With the holidays coming up, we often reflect upon our riches and give to those that are less fortunate than us. The Polar Express benefit is a concert that doubles as a toy drive for kids at Children’s Hospital and Ochsner. Attendees can either pay a $10 cover ($7 for students with college ID), or opt to bring a toy donation instead.
Growing up here in the New Orleans area, you’d think I’m accustomed to mild winters. Fall down here is just a quaint notion, one that comes from a brain soaked with humidity in desperate need of some crisp cool air. I’m not one to obsess over the weather, but I get antsy in anticipation of consistently nippy days. Unfortunately, we all know drinking pumpkin spice lattes while wearing shorts is inevitable, but with a little careful planning you can make sure you are dressed for Mother Nature’s most erratic behavior by planning ahead on a daily basis.
“Expect the worst and you won’t be disappointed” was the most solid piece of advice my dad ever gave me. I find my dad’s words of wisdom oddly comforting in the most dire of situations, including the panic felt when dealing with named storms.
With Hurricane Isaac whipping through town, there was nary a household saved from the massive power outages. And while we were charging our phones in the car, checking our Twitter feeds, and complaining about Entergy not doing it’s job, I have to admit I chuckled a bit as to how spoiled we’ve become.
I’m a part of a very unpopular, secret club where the members only speak amongst themselves in code and whispers. Stepping out as a whipping boy, I speak on behalf of the people that are too chicken to admit it: I’m not a football fan.
I knew I didn’t want kids as early on as middle school, and high school squelched any maternal instincts I might have possessed. Going to an all-girls Catholic school in the 90s, we were succumbed to scare tactics such as watching videos of abortions on a projector screen in the school’s gym to prevent us from experimenting sexually. And since having sex before marriage is a sin, pregnant students were permanently kicked out, their only option being attending an alternative school until they gave birth. Since I was barraged with so many negative connotations about sex and pregnancy at such a young age, I associated pregnancy with delinquent behavior and never had much desire to go through what was described to me as an awful experience.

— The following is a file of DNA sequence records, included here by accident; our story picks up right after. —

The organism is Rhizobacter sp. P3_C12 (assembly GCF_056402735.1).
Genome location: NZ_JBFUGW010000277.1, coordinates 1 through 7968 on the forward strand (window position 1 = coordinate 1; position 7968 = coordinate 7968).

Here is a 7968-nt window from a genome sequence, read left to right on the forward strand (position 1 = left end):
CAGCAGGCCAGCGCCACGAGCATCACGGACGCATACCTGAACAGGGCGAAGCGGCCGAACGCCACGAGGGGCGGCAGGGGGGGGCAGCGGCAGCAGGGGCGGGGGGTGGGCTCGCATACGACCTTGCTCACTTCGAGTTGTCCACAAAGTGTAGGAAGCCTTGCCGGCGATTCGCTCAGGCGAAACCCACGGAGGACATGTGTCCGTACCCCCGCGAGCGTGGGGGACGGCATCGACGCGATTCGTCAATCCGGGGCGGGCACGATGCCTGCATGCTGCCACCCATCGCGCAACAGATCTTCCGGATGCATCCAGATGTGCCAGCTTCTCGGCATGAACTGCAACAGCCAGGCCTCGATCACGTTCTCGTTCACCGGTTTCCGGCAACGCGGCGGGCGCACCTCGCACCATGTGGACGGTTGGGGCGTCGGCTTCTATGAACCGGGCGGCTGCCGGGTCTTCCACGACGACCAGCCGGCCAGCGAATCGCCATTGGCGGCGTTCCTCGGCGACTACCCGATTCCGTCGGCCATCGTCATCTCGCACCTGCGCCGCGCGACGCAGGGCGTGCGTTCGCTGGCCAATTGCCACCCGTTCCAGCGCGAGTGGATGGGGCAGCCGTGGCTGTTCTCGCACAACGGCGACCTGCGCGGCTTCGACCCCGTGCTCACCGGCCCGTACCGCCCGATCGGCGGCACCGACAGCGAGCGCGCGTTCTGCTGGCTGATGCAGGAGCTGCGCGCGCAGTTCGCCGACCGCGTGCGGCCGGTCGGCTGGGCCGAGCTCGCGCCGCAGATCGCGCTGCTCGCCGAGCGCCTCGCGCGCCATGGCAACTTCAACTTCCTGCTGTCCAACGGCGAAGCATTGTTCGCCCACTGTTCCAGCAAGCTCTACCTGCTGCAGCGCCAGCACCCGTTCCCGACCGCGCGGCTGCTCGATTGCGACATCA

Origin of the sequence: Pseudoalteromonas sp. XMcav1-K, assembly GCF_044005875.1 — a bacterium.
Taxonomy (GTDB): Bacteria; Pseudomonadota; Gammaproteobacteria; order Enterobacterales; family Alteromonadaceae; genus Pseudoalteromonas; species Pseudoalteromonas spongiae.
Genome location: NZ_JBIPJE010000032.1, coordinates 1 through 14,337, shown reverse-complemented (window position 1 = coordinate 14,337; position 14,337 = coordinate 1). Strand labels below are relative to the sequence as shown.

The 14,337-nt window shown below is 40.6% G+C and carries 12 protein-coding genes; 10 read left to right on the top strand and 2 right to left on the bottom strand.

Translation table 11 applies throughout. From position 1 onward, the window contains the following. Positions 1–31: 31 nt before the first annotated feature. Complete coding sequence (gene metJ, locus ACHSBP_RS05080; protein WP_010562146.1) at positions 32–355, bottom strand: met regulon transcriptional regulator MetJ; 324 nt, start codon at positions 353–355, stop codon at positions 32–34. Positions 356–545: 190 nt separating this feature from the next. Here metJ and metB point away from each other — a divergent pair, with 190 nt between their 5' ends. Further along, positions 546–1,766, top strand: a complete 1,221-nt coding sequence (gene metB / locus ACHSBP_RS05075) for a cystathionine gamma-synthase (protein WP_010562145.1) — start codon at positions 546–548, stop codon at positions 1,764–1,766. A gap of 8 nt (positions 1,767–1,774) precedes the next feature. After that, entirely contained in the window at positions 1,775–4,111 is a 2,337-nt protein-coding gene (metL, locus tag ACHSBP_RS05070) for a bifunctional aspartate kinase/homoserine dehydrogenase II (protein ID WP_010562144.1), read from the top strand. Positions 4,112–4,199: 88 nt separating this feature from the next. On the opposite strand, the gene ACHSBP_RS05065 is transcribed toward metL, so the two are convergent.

There’s an old joke that eventually, people start to resemble their dogs. I got a greyhound about two years ago, and while I’m still waiting to be tall and skinny like her, I’ve grown content to share personality traits with my retired athlete instead: We both like long walks, yogurt, and hogging space in the bed.
A new crop of college freshmen will infiltrate our city soon, calling New Orleans home. Whether it’s one semester or the next four years, the 2012 crew will be looking for jobs, be it for extra spending money or to work their way through school.
As a decision maker in the hiring process, I’m often befuddled by some of the things I see on job applications. Granted, I’m not talking about hiring to fill an upper management position. This is entry-level retail we’re talking about, but I deeply question if people really want a job given their tendency not to present their best selves.
I was sitting down with a friend a few weeks ago — a hip, in-the-know, bargain-loving type of gal — and over a lunch of ahi tuna salad and shrimp and grits I waxed poetic about my latest eBay find and how much money I saved. Much to my chagrin, my hip, cool, and decidedly-younger-than-me friend sheepishly admitted she’s never experienced the pleasure of bargain hunting on the “world’s largest online marketplace,” deeming it overwhelming and frustrating.